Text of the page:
Everyone should do some estate planning.

Everyone—regardless of how small their wealth—should do at least some estate planning. 

Some things to consider include:

• A will: This is the most basic of estate-planning documents, yet a Caring.com survey this year showed that more than half of Americans don’t have a will. That’s surprising and troubling all at the same time. A will can provide certainty and clarity and eliminate  the grey areas when property is moving from one generation to the next. Don’t just assume everything will end up with the people you want it to if you fail to leave specific instructions.

• A trust: Not everyone needs a trust, but it often makes sense. Basically, a trust allows you to control your assets from the grave. You can set certain restrictions, which is especially helpful if your kids are young or they don’t really manage money well. That way you may be able to keep them from blowing their inheritance all at once. For example, a restriction might be that they don’t receive the money until they earn a college degree.

• Power of attorney: It’s important to assign someone power of attorney so that if you become incapacitated that person can speak on your behalf and sign important documents. You can also have a living will to outline your wishes, which could help your family make tough decisions about your healthcare.

If you don’t plan for your long term care who will?

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Sources of Help for Seniors

There are many government-supported benefits for seniors, including some programs that are not widely known. Seniors and their caregivers can find services through some helpful online resources listed below.

The National Association for Home Care & Hospice has a Home Care and Hospice Agency Locator and a Caring Store with workbooks and manuals for caregivers.

The Visiting Nurse Associations of America has a Find-a-Provider website.

The Eldercare.net website contains a searchable database of resources that are available at the state and community level. For example, there are connections for legal services, elder abuse prevention, health insurance assistance, home health care, and long term care. Users can enter their data to search for specific programs to meet their individual needs.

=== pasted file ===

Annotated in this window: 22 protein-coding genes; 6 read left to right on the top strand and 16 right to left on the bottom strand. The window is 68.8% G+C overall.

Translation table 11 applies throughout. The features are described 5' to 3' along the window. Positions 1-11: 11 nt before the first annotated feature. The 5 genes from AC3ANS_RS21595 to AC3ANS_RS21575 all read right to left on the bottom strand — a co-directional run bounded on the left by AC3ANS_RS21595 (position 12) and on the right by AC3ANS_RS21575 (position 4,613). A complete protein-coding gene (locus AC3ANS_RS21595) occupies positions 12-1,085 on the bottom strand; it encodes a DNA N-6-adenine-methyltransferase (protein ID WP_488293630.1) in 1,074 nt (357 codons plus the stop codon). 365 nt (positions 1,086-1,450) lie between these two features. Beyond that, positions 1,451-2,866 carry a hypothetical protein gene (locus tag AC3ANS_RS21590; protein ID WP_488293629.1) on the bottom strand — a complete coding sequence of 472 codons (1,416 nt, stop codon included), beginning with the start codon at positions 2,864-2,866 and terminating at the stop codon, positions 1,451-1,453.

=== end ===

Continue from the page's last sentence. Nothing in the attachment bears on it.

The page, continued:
The National Council on Aging provides a website called BenefitsCheckUp.org on programs for the elderly, which it says can help some seniors save thousands of dollars on the basic costs of living.


The Older Americans Act of 1965 (OAA) established a national network of federal, state, and local agencies that help older adults live independently, called the National Aging Network. Anyone 60 or older is eligible for services under the OAA; those most in need get priority. The network includes 56 State Agencies on Aging, 622 Area Agencies on Aging, and more than 260 Title VI Native American aging programs. Its programs are supported by tens of thousands of service providers and volunteers. A few examples of the many programs in the network are:

EyeCare America provides access to free medical eye care and annual eye exams;

Program of All-inclusive Care for the Elderly (PACE), which provides stay-at-home alternatives to living in a nursing home;

Chronic Disease Self-Management Program (CDSMP), which gives workshops that help people manage health conditions such as arthritis, asthma, emphysema, bronchitis, cancer, depression, anxiety, diabetes, heart disease, high blood pressure, stroke, osteoporosis, and HIV/AIDS.


For information on Long Term Care Insurance, see the Guide To Long Term Care

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How Your Genes Affect Insurance

images-2Genetic testing can be very useful for diagnosis, prevention, and treatment of hereditary diseases. The ability to predict what health problems may come up in the future has a great potential benefit to health. Early diagnosis and treatment can be life-saving; also ruling out diseases can be a relief. By knowing in advance what diseases they may get, people can modify their diet and other habits to delay or prevent health problems as they age.

However, scientists’ new ability to predict illness through genes leads to ethical questions. Insurers can use genetic testing to predict which individuals are a good or bad risk, and then to decide who will be eligible for insurance and at what premiums.